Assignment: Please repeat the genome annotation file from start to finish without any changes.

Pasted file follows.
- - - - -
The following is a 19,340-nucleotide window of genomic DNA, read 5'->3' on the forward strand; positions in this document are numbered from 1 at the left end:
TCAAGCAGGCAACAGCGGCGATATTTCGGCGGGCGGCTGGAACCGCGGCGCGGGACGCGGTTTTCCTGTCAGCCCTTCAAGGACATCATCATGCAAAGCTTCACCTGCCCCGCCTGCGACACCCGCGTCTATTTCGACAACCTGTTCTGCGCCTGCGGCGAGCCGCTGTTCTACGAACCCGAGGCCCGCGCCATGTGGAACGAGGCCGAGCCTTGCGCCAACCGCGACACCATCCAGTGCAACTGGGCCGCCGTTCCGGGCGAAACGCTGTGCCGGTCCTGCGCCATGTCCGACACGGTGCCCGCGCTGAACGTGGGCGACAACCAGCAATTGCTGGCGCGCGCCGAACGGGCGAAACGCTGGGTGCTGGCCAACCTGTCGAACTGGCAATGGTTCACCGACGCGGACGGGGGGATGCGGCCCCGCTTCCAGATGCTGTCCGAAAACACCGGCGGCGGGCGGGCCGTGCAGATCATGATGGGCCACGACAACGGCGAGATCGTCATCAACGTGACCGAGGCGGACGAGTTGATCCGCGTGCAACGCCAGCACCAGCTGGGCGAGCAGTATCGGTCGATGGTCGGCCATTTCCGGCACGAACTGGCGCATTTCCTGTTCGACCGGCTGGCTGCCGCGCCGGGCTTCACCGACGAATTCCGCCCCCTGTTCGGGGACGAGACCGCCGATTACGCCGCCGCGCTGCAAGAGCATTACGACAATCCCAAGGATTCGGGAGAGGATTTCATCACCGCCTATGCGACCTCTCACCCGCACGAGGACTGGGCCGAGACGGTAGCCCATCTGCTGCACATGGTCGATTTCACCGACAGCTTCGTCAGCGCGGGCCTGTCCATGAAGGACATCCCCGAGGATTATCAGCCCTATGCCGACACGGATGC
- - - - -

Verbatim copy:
The following is a 19,340-nucleotide window of genomic DNA, read 5'->3' on the forward strand; positions in this document are numbered from 1 at the left end:
TCAAGCAGGCAACAGCGGCGATATTTCGGCGGGCGGCTGGAACCGCGGCGCGGGACGCGGTTTTCCTGTCAGCCCTTCAAGGACATCATCATGCAAAGCTTCACCTGCCCCGCCTGCGACACCCGCGTCTATTTCGACAACCTGTTCTGCGCCTGCGGCGAGCCGCTGTTCTACGAACCCGAGGCCCGCGCCATGTGGAACGAGGCCGAGCCTTGCGCCAACCGCGACACCATCCAGTGCAACTGGGCCGCCGTTCCGGGCGAAACGCTGTGCCGGTCCTGCGCCATGTCCGACACGGTGCCCGCGCTGAACGTGGGCGACAACCAGCAATTGCTGGCGCGCGCCGAACGGGCGAAACGCTGGGTGCTGGCCAACCTGTCGAACTGGCAATGGTTCACCGACGCGGACGGGGGGATGCGGCCCCGCTTCCAGATGCTGTCCGAAAACACCGGCGGCGGGCGGGCCGTGCAGATCATGATGGGCCACGACAACGGCGAGATCGTCATCAACGTGACCGAGGCGGACGAGTTGATCCGCGTGCAACGCCAGCACCAGCTGGGCGAGCAGTATCGGTCGATGGTCGGCCATTTCCGGCACGAACTGGCGCATTTCCTGTTCGACCGGCTGGCTGCCGCGCCGGGCTTCACCGACGAATTCCGCCCCCTGTTCGGGGACGAGACCGCCGATTACGCCGCCGCGCTGCAAGAGCATTACGACAATCCCAAGGATTCGGGAGAGGATTTCATCACCGCCTATGCGACCTCTCACCCGCACGAGGACTGGGCCGAGACGGTAGCCCATCTGCTGCACATGGTCGATTTCACCGACAGCTTCGTCAGCGCGGGCCTGTCCATGAAGGACATCCCCGAGGATTATCAGCCCTATGCCGACACGGATGC